|go ahead... be a heretic|
"open" Best Practicesby haukex (Chancellor)
|on Jul 11, 2019 at 14:41 UTC||Need Help??|
open Best Practices
open my $fh, '<', $filename or die "$filename: $!";
You will see styles of open such as "open FILE, $filename;" or "open(LOG, ">$filename") || die "Could not open $filename";" in many places. These mainly come from versions of Perl before 5.6.0 (released in 2000), because that version of Perl introduced lexical filehandles and the three-argument open. Since then, these new features have become a best practice, for the reasons below.
1. Use Lexical Filehandles
Instead of open FILE, ..., say: open my $fh, ....
Lexical filehandles have the advantage of not being global variables, and such filehandles will be automatically closed when the variable goes out of scope. You can use them just like any other filehandle, e.g. instead of print FILE "Output", you just say print $fh "Output". They're also more convenient to pass as parameters to subs. Also, "bareword" filehandles like FILE have a potential for conflicts with package names (see choroba's reply for details).
2. Use the Three-Argument Form
Instead of open my $fh, ">$filename", say: open my $fh, '>', $filename.
In the two-argument form of open, the filename has to be parsed for the presence of mode characters such as >, <+, or |. If you say open my $fh, $filename, and $filename contains such characters, the open may not do what you want, or worse, if $filename is user input, this may be a security risk! The two-argument form can still be useful in rare cases, but I strongly recommend to play it safe and use the three-argument form instead.
In the three-argument form, $filename will always be taken as a filename. Plus, the mode can include "layers", so instead of having to do a binmode after the open, you can just say e.g. open my $fh, "<:raw", $filename, or you can specify an encoding such as open my $fh, ">:encoding(UTF-8)", $filename.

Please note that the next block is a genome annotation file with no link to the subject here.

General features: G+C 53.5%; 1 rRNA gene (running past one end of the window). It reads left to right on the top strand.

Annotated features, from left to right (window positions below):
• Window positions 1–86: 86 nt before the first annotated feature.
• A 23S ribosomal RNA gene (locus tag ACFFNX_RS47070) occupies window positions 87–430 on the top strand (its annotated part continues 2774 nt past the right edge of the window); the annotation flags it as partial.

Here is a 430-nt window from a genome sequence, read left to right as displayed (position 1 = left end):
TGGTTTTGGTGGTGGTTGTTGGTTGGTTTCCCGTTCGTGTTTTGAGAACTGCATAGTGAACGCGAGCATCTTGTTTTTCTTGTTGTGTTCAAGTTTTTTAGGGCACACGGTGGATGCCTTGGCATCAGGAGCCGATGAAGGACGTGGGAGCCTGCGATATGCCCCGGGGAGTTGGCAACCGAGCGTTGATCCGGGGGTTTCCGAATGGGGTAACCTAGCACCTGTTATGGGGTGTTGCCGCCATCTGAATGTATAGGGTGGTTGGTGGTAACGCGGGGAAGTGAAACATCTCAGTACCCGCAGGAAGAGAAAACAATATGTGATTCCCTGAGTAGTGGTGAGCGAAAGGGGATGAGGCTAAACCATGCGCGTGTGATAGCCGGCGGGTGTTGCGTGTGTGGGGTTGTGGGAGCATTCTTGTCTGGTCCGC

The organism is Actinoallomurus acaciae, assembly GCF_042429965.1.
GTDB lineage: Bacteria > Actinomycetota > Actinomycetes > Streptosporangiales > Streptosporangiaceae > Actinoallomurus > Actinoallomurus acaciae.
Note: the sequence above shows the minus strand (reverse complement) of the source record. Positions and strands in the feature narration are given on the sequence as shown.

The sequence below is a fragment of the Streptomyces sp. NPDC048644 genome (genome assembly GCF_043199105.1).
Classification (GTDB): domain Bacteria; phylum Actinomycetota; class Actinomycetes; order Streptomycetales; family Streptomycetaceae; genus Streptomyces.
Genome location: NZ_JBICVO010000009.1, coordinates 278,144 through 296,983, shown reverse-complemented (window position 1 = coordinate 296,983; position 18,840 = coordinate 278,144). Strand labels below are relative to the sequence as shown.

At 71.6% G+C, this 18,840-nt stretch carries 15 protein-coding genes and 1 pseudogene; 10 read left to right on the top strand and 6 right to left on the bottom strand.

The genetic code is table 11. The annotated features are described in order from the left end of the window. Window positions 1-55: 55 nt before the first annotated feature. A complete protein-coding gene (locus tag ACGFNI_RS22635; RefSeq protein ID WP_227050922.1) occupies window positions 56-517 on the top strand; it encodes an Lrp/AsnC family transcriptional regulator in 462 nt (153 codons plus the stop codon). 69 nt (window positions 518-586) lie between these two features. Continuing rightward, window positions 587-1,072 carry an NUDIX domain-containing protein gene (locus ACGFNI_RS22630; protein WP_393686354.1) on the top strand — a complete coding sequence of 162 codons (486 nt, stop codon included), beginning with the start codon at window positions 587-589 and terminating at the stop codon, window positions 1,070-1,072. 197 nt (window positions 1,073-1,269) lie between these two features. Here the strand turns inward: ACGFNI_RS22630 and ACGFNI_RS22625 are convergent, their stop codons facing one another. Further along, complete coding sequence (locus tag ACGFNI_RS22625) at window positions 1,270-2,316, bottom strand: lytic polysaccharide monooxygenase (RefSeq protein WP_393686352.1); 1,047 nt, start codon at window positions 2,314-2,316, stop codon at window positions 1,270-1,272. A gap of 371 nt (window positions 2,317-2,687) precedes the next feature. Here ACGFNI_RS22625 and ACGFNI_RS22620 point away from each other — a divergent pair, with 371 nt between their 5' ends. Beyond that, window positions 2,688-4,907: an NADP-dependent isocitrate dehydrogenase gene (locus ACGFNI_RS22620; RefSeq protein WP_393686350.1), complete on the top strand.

3. Check and Handle Errors
open my $fh, '<', $filename; # Bad: No error handling! open my $fh, '<', $filename || die ...; # WRONG!1 open my $fh, '<', $filename or die "open failed"; # error is missing info open my $fh, '<', $filename or die "$filename: $!"; # good open(my $fh, '<', $filename) or die "$filename: $!"; # good open(my $fh, '<', $filename) || die "$filename: $!"; # works, but risky!1 use autodie qw/open/; # at the top of your script / code block open my $fh, '<', $filename; # ok, but read autodie!
You should check the return value of the open function, and if it returns a false value, report the error that is available in the $! variable. It is best to also report the filename as well, and of course you're free to customize the message as needed (see the tips below for some suggestions).
1 It is a common mistake to use open my $fh, '<', $filename || die ... - because of the higher precedence of ||, it actually means open( my $fh, '<', ($filename || die ...) ). So to avoid mistakes, I would suggest just staying away from || in this case (as is also highlighted in these replies by AM and eyepopslikeamosquito).
Note that open failing does not necessarily have to be a fatal error, see some examples of alternatives here. Also, note that the effect of autodie is limited to its lexical scope, so it's possible to turn it on for only smaller blocks of code (as discussed in kcott's reply).
4. Additional Tips
Fellow Monks: I wrote this so I would have something to link to instead of repeating these points again and again. If there's something you think is worth adding, please feel free to suggest it!
Update 2019-07-12: Added section "Additional Tips", mentioned bareword filehandles, and added a bit more on autodie. Thanks to everyone for your suggestions! 2019-07-13: Added more suggestions from replies, thanks!